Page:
Sunday, 19 September 2010

PCC must act over Express' 'Muslim Plot to Kill Pope' front page

The Metropolitan Police have said:

Six men who were arrested under the Terrorism Act 2000 on Friday, 17 September, were all released without charge late on Saturday night and early this morning.

Hearing the six men have been released without charge may come as something of a shock to readers of the Express who had been told on Saturday that the men were almost certainly guilty, having hatched a 'Muslim Plot to Kill Pope':

Every media outlet was reporting the arrests on Friday, but there was a very clear note of wariness in the coverage. The indication was that the police acted out of caution rather than any serious threat.

But the Express doesn't do subtlety - especially when there's a chance of accusing Muslims of something awful. Look at the first sentence:

Islamic terrorists disguised as street cleaners allegedly hatched an audacious plot to blow up the Pope.

As Sim-O points out, the Express is declaring these six men were definitely 'Islamic terrorists' but were only 'allegedly' plotting to kill the Pope.

But then the Express makes it sound as if there was definitely a plot as well:

The threatened attack was foiled at the 11th hour after police raided a cleaning depot in London as the suspects prepared to start their shift yesterday.

It was strange to see the Express' front page sub-head calling the men 'bogus street cleaners'. The paper was more convinced they were 'Islamic terrorists' than actual street cleaners.

Most of the rest of the quotes and information about the arrests that appears in the Express' article was repeated elsewhere. But one Express-only sentence stood out:

It is feared plotters with links to Al Qaeda planned “a double blow to the infidel” by assassinating the head of the Roman Catholic church and slaughtering hundreds of pilgrims and well-wishers.

As there was no plot, and no one else seemed to be reporting this claim, the suspicion is the Express used dramatic licence here. By putting 'double blow to the infidel' in quote marks, it makes it seem as if someone has actually said this. But they don't say who. Because no one did.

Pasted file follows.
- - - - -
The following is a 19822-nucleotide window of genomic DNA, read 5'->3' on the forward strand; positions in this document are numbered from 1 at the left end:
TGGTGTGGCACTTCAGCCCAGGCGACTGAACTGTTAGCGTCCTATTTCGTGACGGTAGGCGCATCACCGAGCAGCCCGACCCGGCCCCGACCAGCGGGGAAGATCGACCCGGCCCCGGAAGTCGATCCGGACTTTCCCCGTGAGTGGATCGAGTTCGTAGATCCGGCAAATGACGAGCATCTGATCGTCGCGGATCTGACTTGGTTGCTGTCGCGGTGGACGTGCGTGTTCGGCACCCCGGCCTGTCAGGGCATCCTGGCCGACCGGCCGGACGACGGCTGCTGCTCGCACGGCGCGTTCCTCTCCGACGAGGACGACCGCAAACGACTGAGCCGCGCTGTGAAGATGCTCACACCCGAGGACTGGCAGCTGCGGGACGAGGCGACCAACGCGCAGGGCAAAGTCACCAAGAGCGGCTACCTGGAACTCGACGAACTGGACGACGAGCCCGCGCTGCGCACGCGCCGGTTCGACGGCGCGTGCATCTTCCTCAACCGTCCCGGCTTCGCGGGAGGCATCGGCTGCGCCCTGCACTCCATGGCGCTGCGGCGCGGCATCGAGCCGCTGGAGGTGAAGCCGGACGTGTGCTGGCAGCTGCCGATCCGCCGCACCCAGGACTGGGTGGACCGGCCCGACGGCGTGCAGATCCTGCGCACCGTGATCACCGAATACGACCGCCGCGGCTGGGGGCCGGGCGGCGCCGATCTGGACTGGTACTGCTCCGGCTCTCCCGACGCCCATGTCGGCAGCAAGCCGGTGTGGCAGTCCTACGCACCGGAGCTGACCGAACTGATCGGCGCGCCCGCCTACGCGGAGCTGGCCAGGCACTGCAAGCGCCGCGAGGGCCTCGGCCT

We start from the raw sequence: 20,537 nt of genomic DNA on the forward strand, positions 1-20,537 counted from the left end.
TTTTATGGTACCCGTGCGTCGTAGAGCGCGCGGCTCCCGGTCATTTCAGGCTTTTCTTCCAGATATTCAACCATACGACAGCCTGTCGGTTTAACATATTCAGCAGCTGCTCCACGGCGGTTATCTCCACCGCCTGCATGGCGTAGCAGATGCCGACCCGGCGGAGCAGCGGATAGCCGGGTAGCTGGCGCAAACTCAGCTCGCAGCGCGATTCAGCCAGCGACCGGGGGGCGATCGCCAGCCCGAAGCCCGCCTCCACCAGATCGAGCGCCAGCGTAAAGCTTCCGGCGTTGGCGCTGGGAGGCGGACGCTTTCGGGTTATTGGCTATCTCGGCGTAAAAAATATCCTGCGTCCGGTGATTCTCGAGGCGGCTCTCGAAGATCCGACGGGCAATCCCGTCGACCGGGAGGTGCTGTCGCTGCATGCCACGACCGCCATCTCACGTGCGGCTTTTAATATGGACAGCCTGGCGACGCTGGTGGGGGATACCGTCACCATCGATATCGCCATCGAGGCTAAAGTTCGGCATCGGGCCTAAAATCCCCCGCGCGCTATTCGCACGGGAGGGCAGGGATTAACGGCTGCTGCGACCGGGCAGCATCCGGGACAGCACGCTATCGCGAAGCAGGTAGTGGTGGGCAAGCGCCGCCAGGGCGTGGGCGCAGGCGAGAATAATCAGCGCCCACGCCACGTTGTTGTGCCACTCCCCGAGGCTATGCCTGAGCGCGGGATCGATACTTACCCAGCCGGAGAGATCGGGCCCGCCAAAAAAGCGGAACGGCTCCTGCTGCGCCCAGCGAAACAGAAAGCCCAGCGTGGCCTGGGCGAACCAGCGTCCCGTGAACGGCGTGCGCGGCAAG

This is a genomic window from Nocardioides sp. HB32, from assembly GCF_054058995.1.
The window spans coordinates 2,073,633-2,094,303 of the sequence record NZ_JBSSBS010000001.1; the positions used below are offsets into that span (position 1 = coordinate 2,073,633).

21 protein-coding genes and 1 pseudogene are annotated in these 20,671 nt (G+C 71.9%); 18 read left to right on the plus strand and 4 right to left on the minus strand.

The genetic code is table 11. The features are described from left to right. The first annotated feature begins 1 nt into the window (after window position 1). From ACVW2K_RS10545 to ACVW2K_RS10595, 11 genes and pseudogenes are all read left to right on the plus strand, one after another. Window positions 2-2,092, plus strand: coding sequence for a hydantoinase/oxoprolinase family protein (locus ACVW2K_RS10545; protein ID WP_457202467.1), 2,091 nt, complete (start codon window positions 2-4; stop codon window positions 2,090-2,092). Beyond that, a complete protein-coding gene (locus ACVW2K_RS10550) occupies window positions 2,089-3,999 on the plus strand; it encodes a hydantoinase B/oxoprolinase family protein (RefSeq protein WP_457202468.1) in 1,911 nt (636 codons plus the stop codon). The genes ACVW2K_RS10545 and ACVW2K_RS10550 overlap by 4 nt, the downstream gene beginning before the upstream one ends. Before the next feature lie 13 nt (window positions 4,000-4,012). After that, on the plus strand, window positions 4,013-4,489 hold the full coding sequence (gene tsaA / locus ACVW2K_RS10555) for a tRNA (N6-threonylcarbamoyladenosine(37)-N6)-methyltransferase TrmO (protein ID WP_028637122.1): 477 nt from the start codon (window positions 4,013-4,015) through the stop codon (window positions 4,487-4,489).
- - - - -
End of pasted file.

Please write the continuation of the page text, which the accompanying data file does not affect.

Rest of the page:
Sim-O points out another line that also only seemed to appear in the Express:

An investigation is also under way to determine if the foreign nationals had entered Britain legally and were entitled to work here.

The Express seems to be saying: even in the unlikely event they aren't found to be 'Islamic terrorists', there's sure to be something dodgy about their immigration status.

This was a quite disgraceful, scaremongering, hate-inciting front page from the Express. Will they give so much prominence to the fact they've all been released without charge? Of course not.

The question is what will the PCC do? As there are six men directly involved they will only consider a complaint from one of them. Although it would be understandable if they didn't want to remain in the public spotlight, let's hope they do complain.

But if they don't, the PCC should consider acting anyway.

The Express used its front page to smear six men as Islamic terrorists with links to Al-Qaeda. A front page correction, retraction and apology must follow.


  1. One of the papers today says the arrests were due to a joke made by one of the men in the staff canteen. So several of the men were guilty of nothing more than listening to somebody else joke about blowing up the pope.

  2. What an inevitable end to this shocking yet totally unsurprising Express non-story. I doubt there will even be a tiny column on page 34 correction, sadly.

  3. Here's hoping they find a good lawyer prepared to sue the Express and take some of Desmond's dirty money.

    God that paper is like used toilet paper.

  4. Sounds to me as around as significant a comment as the flippant sort that goes on in every English pub, or where the misguided man on his way into an airport answers to the question "Anything To Declare?" with "Oh only a few bombs officer!" - in those contexts, the outrage from the tabloids is why these airport people don't have a sense of humour and why do they over-react. But that's probably because it's a white middle-class person going on holiday, rather than an alleged Muslim alleged illegal immigrant alleged bomb-plotter. Funny how a beard and a foreign accent can make all the difference.

  5. Nice find. Par for the course for the Express.

  6. The other point is that I've seen nothing that confirmed that any of the six gentlemen were Muslims, yet that was the Express's main angle. The only indication of their ethnic or religious origin was that they were "thought" to be Algerian. So why have the Express done a 2+2=5 and made the declaration that they are Muslims? Or is it that describing them as Algerians wouldn't have suited their bigoted agenda?

  7. This is completely despicable, but also tragically typical. This, along with the 'Atheist Hate Campaign', just goes to underline the zeal of the Daly Mail to find some sort of group to scapegoat anything. It will be an historic day when something is finally done about the filth this paper puts out.

  8. Couldn't there be "citing racial hatred" laws that can be used against the Daily Express? Although, now that I think about it, I am sure the other sleazepapers will get even worse.